Evaluating the skill of high-resolution WRF-Chem simulations in describing drivers of aerosol direct climate forcing on the regional scale
- 1COMET, School of Civil Engineering and Geosciences, Cassie Building, Newcastle University, Newcastle upon Tyne, NE1 7RU, UK
- 2Department of Earth and Atmospheric Sciences, Bradfield Hall, 306 Tower Road, Cornell University, Ithaca, NY 14853, USA
- 3Pervasive Technology Institute, Indiana University, Bloomington, IN 47405, USA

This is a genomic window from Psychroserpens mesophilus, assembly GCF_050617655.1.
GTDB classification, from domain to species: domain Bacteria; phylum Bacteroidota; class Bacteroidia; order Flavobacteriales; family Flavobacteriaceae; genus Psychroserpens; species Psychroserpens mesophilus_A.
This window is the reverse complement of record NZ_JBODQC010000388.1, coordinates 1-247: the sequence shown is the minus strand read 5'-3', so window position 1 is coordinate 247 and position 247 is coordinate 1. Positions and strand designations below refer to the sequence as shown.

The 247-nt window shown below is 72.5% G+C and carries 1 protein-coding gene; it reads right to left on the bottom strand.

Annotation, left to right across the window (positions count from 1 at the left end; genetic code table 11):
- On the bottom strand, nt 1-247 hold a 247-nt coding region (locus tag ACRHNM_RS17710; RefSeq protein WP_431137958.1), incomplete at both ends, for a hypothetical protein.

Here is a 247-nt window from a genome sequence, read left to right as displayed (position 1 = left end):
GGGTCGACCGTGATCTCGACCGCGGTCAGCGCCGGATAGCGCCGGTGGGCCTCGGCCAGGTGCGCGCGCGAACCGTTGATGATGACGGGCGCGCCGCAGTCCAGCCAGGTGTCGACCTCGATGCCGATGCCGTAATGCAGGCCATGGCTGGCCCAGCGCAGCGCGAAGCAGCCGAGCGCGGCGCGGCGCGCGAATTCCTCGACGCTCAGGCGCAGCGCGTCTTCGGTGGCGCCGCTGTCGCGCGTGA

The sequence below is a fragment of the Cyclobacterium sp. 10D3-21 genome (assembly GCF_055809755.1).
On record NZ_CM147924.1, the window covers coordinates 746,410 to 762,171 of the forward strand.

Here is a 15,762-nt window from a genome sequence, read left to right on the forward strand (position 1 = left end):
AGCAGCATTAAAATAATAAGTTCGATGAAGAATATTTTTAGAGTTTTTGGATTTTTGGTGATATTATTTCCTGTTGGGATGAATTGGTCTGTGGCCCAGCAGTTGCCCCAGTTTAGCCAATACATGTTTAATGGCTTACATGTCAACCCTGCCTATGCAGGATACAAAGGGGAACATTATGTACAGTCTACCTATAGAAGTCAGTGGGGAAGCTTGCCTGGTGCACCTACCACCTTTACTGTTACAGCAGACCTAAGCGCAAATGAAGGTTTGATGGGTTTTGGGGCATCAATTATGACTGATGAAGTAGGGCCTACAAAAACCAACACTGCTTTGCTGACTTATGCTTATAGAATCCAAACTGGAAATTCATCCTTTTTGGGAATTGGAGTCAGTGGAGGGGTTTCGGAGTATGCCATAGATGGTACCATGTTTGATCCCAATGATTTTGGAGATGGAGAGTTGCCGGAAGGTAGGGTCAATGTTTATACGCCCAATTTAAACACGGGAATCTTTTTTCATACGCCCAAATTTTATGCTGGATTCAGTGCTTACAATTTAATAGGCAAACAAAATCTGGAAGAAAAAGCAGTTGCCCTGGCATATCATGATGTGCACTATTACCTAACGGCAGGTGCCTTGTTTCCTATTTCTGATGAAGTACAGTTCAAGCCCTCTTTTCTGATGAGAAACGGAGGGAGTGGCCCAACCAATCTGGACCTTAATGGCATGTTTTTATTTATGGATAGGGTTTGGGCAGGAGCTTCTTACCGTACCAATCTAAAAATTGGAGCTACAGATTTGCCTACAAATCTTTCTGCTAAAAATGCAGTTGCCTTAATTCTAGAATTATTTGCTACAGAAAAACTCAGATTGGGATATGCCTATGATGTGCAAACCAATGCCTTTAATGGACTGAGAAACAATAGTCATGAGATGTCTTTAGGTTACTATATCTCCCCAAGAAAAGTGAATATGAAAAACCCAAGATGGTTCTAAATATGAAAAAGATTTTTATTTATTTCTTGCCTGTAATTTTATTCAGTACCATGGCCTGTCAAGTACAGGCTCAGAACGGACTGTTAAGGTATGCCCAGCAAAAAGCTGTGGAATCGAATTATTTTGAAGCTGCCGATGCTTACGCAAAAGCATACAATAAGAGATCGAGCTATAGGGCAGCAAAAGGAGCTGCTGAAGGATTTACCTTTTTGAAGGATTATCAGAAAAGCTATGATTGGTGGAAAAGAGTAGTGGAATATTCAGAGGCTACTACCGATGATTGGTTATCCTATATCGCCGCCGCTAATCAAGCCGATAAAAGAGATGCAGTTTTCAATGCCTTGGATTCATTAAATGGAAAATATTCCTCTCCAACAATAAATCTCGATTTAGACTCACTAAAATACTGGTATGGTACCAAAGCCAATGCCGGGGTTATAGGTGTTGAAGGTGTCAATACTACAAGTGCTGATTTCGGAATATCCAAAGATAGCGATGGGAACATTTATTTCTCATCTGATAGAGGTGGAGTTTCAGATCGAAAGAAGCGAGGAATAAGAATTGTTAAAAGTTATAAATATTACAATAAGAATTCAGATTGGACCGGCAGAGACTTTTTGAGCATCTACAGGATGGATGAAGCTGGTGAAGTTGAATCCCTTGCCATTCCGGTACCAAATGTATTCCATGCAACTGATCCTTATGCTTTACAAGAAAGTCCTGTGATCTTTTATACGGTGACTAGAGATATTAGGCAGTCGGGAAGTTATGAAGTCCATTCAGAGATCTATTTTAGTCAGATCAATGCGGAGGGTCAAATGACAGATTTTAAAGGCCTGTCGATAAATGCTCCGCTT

Abstract. Assessing the ability of global and regional models to describe aerosol optical properties is essential to reducing uncertainty in aerosol direct radiative forcing in the contemporary climate and to improving confidence in future projections. Here we evaluate the performance of high-resolution simulations conducted using the Weather Research and Forecasting model with coupled with Chemistry (WRF-Chem) in capturing spatiotemporal variability of aerosol optical depth (AOD) and the Ångström exponent (AE) by comparison with ground- and space-based remotely sensed observations. WRF-Chem is run over eastern North America at a resolution of 12 km for a representative year (2008). A systematic positive bias in simulated AOD relative to observations is found (annual mean fractional bias (MFB) is 0.15 and 0.50 relative to MODIS (MODerate resolution Imaging Spectroradiometer) and AERONET, respectively), whereas the spatial variability is well captured during most months. The spatial correlation of observed and simulated AOD shows a clear seasonal cycle with highest correlation during summer months (r = 0.5–0.7) when the aerosol loading is large and more observations are available. The model is biased towards the simulation of coarse-mode aerosols (annual MFB for AE = −0.10 relative to MODIS and −0.59 for AERONET), but the spatial correlation for AE with observations is 0.3–0.5 during most months, despite the fact that AE is retrieved with higher uncertainty from the remote-sensing observations. WRF-Chem also exhibits high skill in identifying areas of extreme and non-extreme aerosol loading, and its ability to correctly simulate the location and relative intensity of extreme aerosol events (i.e., AOD > 75th percentile) varies between 30 and 70 % during winter and summer months, respectively.